Focus on Faculty: John Swiger
Professor John Swiger brings more than a world of knowledge to the classroom. He brings a decade of real world experience in business.
When Swiger started a San Antonio leasing company in 1980, he began the venture with a PhD in finance and an undergraduate degree in marketing/economics. He quickly learned that multiple degrees were not sufficient to succeed.
No one taught Swiger how manage a business or how to borrow money when financing needs resulting from growth exceeded the firm's limited capital. He had to learn that -- and a lot more -- on his own.
Swiger shares with his students the mistakes he made in business as well as lessons learned – not from books but the workplace.
“Books try to cover so much territory,” he says. “But there’s a lot they don’t tell you, like how to negotiate a credit line with a bank or how to collect money from customers.”
There were years he had to do many negotiations.
“I had to borrow millions of dollars to keep the company going and growing. I had to learn how to do collections. When people didn’t pay up, I had to get them to pay up. I had to make decisions in many cases whether we should extend credit to a particular customer or not. There were a lot of things I had to learn. When I came to the classroom, I had real world experience, which I think is important.”
Swiger sold his leasing company in 1986 but remained president until 1990 as the new owners took the firm national. In 1990, he began teaching at Our Lady of the Lake University as an associate professor. Outside the Lake, he provides economic and financial analysis to businesses, law firms and government agencies. His clients have included the Estate and Gift Division of the Internal Revenue Service, USAA and Mission City Management as well as several well-known law firms. He was recently involved as an expert financial witness for a Miami law firm that successfully won a $195,000,000 judgment against Nicolas Landes, former president of Banco Popular del Ecuador and Vision Investment.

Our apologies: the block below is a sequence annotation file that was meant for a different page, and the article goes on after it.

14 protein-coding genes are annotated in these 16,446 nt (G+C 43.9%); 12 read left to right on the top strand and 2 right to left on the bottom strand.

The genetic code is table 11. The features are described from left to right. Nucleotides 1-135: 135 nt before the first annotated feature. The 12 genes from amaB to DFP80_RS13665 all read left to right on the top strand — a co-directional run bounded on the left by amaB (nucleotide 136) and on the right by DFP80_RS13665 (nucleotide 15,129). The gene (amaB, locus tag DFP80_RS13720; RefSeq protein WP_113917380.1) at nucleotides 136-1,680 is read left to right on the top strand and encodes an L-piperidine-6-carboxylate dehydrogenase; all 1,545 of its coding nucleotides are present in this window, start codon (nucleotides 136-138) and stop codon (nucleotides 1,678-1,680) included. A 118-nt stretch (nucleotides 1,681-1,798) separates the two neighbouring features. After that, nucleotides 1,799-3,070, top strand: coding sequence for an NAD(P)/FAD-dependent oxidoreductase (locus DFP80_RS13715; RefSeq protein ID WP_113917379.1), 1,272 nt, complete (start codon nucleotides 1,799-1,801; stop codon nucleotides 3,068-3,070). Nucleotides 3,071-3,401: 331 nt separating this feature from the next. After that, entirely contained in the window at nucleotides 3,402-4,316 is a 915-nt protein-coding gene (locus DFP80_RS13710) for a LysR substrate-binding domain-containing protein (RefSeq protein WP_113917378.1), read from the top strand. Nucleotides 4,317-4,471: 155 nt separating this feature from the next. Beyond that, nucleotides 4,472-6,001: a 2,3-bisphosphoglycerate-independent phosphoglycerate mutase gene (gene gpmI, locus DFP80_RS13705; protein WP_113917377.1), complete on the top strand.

We recently sat down with John to ask about his career:
What courses do you teach?
I am teaching international finance, financial institutions and markets, both graduate courses, and resource management, in the PhD Leadership Studies program.
How are students different today than when you started in 1990?
At the undergraduate level, you have to work harder to keep students engaged. It’s nothing against the students. It’s a comment on our culture, which has so much more information and technology, so many more things competing for students’ attention. In 1990, for example, we didn’t have laptops.
What did you do after you sold your leasing company?
I stayed on as President with the new ownership until 1990. We had clients in seven states. But then a bigger company came and bought it and moved it to Georgia. I didn’t want to move to Georgia.
What kind of consultant work do you do outside the University?
I do a lot of work with attorneys in wrongful death and injury cases and also in valuation and tort cases. When a person gets hit by a truck and is killed or injured, you have to determine the economic value of a life. I testify in court as an ‘expert witness.’
What kind of students do you teach today?
I primarily teach adult students, the majority of whom have a job. They’re enhancing human capital, the value of educational attainment.
What are some of your former students doing?
One student who got an MBA was also a cardiac nurse and started a PPO for heart patients. Another MBA student got a position with the U.S. Treasury Department. A third MBA student has a chain of successful medical clinics. A number of my former students are medical doctors. One MBA student, whose family had a chain of restaurants specializing in seafood, branched out and started a very successful chain of Greek restaurants. Several of our MBA graduates now have high management positions at USAA. I am very proud of our student successes in the business environment.